Theoretical Courses

Cognitive Neuroscience - Intelligence

Lecture 1. Introduction to intelligence

  1. Early definitions of intelligence: single factor vs multiple factors
  2. Construct validity and construct reliability
  3. Scientific definitions of intelligence (Francis Galton, James McKeen Cattell, Alfred Binet, Henry Goddard, Lewis Terman, Robert Yerkes)
  4. The origin of the Intelligence Quotient (IQ) tests
  5. The early tests: Binet and Simon’s scales, Stanford-Binet scale, the Alpha and Beta tests


How the Brain Tells Time

This course will offer an overview of the state of the art of the neuroscience of time, from theoretical models to empirical data. Particular emphasis will be given to the perception of time. 

Introduction to Systems and Computational Neuroscience: Evolution of Neural Computation

The course delineates the evolution of the vertebrate nervous systems, with a particular focus on mammals and among them on the human lineage.

Introduction to Systems and Computational Neuroscience: Tactile Perception

This course focuses on the basic principles of organization of the sensory pathways and their target regions of cerebral cortex.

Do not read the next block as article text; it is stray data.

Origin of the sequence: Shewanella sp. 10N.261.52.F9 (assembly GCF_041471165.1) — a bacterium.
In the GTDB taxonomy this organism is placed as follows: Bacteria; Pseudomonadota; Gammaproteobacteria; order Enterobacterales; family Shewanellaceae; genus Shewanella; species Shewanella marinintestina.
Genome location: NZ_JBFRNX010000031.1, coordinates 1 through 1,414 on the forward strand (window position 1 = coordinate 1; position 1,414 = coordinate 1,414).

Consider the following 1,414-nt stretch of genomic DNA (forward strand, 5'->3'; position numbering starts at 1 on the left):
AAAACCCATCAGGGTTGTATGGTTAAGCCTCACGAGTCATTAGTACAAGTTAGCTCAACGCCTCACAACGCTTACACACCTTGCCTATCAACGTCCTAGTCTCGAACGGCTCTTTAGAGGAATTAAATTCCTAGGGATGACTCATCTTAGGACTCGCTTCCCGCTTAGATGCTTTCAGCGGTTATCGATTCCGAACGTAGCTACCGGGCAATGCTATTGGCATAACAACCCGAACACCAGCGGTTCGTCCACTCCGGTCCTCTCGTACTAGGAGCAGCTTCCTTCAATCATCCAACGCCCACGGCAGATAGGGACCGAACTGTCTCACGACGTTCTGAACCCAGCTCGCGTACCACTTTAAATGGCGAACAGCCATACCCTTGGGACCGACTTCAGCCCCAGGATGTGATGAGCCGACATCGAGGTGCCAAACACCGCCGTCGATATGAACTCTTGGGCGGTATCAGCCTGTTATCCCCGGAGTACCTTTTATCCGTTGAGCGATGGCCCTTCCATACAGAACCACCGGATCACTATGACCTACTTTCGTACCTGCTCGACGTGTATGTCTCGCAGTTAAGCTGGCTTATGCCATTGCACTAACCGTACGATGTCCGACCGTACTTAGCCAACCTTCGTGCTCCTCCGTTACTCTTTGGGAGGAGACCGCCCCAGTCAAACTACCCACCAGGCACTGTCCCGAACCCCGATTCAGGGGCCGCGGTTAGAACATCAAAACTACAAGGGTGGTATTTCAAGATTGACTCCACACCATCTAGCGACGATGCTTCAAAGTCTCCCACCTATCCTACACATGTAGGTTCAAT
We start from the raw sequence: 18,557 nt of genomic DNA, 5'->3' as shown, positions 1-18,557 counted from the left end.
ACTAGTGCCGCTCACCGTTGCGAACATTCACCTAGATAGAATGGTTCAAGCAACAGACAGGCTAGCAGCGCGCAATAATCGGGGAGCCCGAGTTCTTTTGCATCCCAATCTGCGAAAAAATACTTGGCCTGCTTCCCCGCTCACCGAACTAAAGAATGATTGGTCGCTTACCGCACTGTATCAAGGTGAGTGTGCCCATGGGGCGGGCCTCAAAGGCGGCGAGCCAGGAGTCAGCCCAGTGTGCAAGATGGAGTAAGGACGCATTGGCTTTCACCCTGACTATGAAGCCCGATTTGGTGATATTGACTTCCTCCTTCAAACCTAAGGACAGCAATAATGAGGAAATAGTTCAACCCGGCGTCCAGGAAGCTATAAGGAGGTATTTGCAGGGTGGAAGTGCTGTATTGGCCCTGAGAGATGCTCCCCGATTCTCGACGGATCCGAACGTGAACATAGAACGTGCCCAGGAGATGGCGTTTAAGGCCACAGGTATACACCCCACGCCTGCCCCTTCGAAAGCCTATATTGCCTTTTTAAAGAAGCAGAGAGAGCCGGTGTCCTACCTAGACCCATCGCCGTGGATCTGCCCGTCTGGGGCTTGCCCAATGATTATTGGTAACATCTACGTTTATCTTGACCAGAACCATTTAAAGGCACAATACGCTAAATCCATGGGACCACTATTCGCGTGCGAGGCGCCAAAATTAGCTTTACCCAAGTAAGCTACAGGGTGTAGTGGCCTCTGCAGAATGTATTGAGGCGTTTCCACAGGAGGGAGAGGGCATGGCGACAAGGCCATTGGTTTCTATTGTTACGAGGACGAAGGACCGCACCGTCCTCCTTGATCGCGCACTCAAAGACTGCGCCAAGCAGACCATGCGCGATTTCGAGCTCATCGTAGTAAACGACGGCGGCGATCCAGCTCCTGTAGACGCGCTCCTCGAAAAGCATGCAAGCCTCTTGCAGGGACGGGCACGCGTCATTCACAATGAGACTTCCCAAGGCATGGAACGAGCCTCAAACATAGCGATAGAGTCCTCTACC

Introduction to Systems and Computational Neuroscience: Visual Perception

The course focuses on the structure and functions of the mammalian visual systems, with a special emphasis on shape processing and object recognition.

Language, Reading and the Brain

This course offers an introduction to how the brain deals with language and reading by focusing on the relationship between form and meaning -- is it arbitrary or not? Is it all about one-to-one associations, or are there probabilistic, high-dimensional patterns that the brain captures?

Learning, Inference, and Prediction in the Brain

This course is an introduction to the brain as a predictive organ. The brain learns about its environment and infers the state of that environment in order to predict it, which will help ensure its own survival.

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